Planning and conducting farm business meetings


The older I get, the more I have come to realize the importance of communication. Failure to communicate or communicating the wrong message, whether intentional or not, is the root of many problems.

Consider this statistic: 65% of all family businesses fail after two generations and 90% fail after three generations.

I have seen survey results that ask people reasons for family business failures and overwhelmingly people think that failure is the result of poor financial management along with estate and financial planning errors.

However, a study of more than 3,200 families whose business failed in the second or third generation found that 65% of businesses failed due to a breakdown of trust and communication within the family.

Estate and financial planning errors caused less than 5% of family business failures.


Holding regular, consistent farm business meetings are a tool to promote and facilitate communication and build trust within the farm business.

Successful farm business meetings require planning. Begin with setting an agenda. Write down topics and discussion points.

If possible, let meeting participants know ahead of time what is on the agenda.

The element of surprise is not an effective strategy to get a thoughtful discussion on difficult or contentious topics.

Set a beginning and ending time for the meeting. Start promptly and end on time, even if you don’t get through the entire agenda.

Over time, you will gain a feel for planning an agenda that matches your allotted meeting time. Very few people like to attend open-ended meetings that end “whenever we get done.”

An important decision is how often to hold farm business meetings. Will it be weekly, bi-weekly, or quarterly?

Is it better within the rhythm of the farm to hold short meetings more frequently or block off longer chunks of time less frequently?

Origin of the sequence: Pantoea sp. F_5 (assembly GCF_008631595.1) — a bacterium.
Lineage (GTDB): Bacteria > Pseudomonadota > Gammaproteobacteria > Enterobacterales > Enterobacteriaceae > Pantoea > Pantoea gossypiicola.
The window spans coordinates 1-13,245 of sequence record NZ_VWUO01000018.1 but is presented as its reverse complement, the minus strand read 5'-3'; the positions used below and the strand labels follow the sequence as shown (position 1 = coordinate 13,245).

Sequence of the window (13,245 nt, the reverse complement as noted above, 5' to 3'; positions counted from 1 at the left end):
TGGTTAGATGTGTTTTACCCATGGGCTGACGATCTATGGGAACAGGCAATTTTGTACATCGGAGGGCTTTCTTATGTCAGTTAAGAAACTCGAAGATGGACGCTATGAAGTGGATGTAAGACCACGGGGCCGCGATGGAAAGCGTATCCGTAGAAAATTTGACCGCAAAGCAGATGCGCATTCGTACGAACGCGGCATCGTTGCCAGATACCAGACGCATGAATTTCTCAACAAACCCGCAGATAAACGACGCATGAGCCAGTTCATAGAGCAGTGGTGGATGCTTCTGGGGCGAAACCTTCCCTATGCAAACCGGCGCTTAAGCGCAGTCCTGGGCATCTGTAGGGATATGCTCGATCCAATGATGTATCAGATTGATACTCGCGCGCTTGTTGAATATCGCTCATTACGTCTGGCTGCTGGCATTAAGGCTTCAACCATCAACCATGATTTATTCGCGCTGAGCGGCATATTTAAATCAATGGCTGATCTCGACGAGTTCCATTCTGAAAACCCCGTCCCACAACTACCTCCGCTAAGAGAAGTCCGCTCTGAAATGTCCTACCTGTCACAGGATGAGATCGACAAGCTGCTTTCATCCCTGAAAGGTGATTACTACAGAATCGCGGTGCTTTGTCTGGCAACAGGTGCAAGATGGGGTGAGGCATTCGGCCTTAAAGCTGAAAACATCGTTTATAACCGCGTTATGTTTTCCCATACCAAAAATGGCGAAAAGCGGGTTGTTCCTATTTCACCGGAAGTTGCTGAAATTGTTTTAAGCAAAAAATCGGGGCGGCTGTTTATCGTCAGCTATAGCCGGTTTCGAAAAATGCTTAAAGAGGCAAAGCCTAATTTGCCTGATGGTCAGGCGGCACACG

What day of the week and what time of day works best? What is the purpose of the meeting? Is it to discuss the milking schedule or the implementation of a new health protocol?

Is it to choose the hybrids and select varieties for planting? To make a decision about the repair or replacement of a piece of equipment?

Is the meeting about family matters and relationships? Is it about estate planning?

The farm manager needs to make a decision about what kinds of topics the meeting discusses and how the meeting is structured.

It is important to have ground rules or guidelines for communication.


Several articles I read about conducting farm business meetings provided suggestions for these communication ground rules that included:

  • Only one person talks at a time.
  • Each person gets up to a pre-determined maximum time limit to talk, for example, 5 minutes, before someone else gets an opportunity to speak.
  • There is no blaming other persons or personal attacks.
  • Keep the discussion professional and on topic. One article suggested that when the meeting involves family members, one way of keeping the meeting business orientated is to leave family titles like “mom” and “dad” aside. Address and respond to everyone with first names, as you would in any business relationship.
  • What is said in the meeting stays in the meeting unless the group decides otherwise.
  • Everyone’s opinion is valued. There should be some agreement about decision-making.

Is it majority rule? Is it a consensus? Is the purpose of the discussion to provide advice and suggestions to the farm owner and/or manager with the intention that they ultimately decide?

It is a good idea to have a written record of decisions, including some of the important discussion points that lead up to the decision.

Notes of the meeting are useful to participants who may not have been able to attend. Notes or meeting minutes can save time so that business items from past meetings don’t have to be discussed again at each new meeting. The person who runs the meeting has to be able to keep the discussion on topic, enforce the communication ground rules, be a good listener, and not get too emotional about any of the agenda topics.

In some cases, the farm owner or the farm manager is the right person to conduct the meeting but not always.

It could be another family member or someone on the farm team. Depending upon the agenda, there may be a need to bring in a facilitator from outside the farm, someone who has the respect of the farm family, to conduct some of the meetings.

A final consideration is who to include in a farm business meeting.

In general, farm business meetings should include everyone who is involved in the day-to-day operation of the farm. On some farms, that is the entire family. On other farms, it may be a mix of family and non-family farm employees.

I know some farms that will even include their nutritionist, veterinarian, lender or other agricultural professional depending upon the agenda item. Nonfarm family members might be invited when farm transition and succession is an agenda topic.


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